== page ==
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Old April 7, 2011, 04:24 PM   #1
Andyaux
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How to make steel targets

I am planning on buying and either .40 or 9mm pistol and I want to make some steel swinging targets to shoot. My family owns a business where we manufacture propane delivery trucks and we often have to shorten the frames and cut off pieces of the 1/2 channel. I was wondering if this would be a good material to make targets out of and was also wondering how to hang them because of ricochet. My family gas a small range we have made that bumps up against thick woods buy we also have a large pile of sandblasting sand behind where we shoot. There are only fields on either side of are range and nothing working a mile either way.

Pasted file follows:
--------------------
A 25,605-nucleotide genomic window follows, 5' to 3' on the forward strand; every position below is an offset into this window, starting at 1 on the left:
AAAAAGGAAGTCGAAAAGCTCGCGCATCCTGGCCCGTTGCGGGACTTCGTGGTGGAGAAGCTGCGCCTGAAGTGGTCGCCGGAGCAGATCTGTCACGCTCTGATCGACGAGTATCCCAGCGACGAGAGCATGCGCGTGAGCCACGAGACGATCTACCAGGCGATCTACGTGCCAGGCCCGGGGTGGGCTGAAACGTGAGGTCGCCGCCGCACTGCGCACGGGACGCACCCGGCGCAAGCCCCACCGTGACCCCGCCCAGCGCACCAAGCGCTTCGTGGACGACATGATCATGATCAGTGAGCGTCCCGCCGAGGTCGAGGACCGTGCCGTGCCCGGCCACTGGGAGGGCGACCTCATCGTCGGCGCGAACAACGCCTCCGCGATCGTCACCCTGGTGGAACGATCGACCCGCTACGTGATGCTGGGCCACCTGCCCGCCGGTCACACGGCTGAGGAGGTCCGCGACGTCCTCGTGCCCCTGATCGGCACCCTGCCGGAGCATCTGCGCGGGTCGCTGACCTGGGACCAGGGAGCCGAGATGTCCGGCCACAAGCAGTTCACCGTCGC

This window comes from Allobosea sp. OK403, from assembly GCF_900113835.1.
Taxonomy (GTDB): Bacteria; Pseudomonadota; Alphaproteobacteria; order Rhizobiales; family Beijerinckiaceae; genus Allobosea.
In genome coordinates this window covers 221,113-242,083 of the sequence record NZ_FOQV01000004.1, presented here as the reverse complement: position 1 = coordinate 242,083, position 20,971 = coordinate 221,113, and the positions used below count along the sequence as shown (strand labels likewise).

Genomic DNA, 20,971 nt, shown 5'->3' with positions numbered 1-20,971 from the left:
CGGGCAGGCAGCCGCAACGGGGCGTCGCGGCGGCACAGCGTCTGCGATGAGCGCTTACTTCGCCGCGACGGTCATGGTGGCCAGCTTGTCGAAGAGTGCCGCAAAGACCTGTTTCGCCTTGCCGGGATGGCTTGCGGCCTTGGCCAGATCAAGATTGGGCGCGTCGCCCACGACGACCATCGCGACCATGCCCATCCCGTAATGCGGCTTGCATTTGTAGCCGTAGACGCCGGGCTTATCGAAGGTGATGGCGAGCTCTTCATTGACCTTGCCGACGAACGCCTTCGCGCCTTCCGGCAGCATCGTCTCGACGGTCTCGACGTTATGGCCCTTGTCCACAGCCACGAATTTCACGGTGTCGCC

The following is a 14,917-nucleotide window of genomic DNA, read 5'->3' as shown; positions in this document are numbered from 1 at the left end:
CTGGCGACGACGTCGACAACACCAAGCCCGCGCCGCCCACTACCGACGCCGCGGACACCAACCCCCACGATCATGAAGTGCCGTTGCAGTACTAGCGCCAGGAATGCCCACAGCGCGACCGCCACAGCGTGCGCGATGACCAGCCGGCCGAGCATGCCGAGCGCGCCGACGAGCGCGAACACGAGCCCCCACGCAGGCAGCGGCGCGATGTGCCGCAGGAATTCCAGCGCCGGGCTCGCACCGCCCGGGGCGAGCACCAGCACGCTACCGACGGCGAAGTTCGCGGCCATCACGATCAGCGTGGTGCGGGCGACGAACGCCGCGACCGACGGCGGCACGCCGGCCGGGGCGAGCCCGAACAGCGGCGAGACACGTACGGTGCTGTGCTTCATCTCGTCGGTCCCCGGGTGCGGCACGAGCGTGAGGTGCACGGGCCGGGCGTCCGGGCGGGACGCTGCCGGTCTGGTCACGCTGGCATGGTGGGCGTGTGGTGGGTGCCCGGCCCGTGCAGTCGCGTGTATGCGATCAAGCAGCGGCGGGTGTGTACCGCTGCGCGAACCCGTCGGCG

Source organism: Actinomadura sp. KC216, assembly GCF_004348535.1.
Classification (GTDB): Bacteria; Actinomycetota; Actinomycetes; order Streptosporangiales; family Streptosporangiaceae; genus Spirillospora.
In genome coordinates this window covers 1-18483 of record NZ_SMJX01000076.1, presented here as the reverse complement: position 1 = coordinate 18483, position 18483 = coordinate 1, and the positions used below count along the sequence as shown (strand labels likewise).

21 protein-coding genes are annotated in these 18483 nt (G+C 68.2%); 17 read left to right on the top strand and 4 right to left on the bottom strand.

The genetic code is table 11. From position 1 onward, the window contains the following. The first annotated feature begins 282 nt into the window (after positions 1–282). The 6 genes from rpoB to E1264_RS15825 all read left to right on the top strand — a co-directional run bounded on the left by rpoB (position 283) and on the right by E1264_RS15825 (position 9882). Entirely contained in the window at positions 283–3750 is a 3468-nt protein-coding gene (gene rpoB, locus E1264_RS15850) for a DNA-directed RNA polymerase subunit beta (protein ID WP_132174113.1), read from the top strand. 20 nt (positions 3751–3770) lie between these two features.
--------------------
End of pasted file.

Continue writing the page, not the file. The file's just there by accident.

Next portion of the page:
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Old April 7, 2011, 05:53 PM   #2
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Do a search here, you will get a ton of info. The material you mentioned sounds like it will hold up to small center-fires like you mentioned. They will be more durable and safer to the shooter if you keep your targets moving.
Stationary steel targets are more dangerous than moving ones.
Watch your target angle relative to the shooter.
Good info here:
http://thefiringline.com/forums/showthread.php?t=243619

Shooting steel is tons of fun, but there is far more potential for an accident compared to shooting at paper. Do your research.
Un-jacketed ammo is considered the safest to use with steel.
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Old April 7, 2011, 06:02 PM   #3
T. O'Heir
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"...1/2 channel..." Regular truck frame steel isn't terribly hard or thick. A mile isn't enough either.
"...how to hang them..." Weld together a steel frame similar to a saw horse and use a length of heavyish chain. Do not shoot jacketed bullets at steel. Pieces will come back.
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Old April 7, 2011, 06:10 PM   #4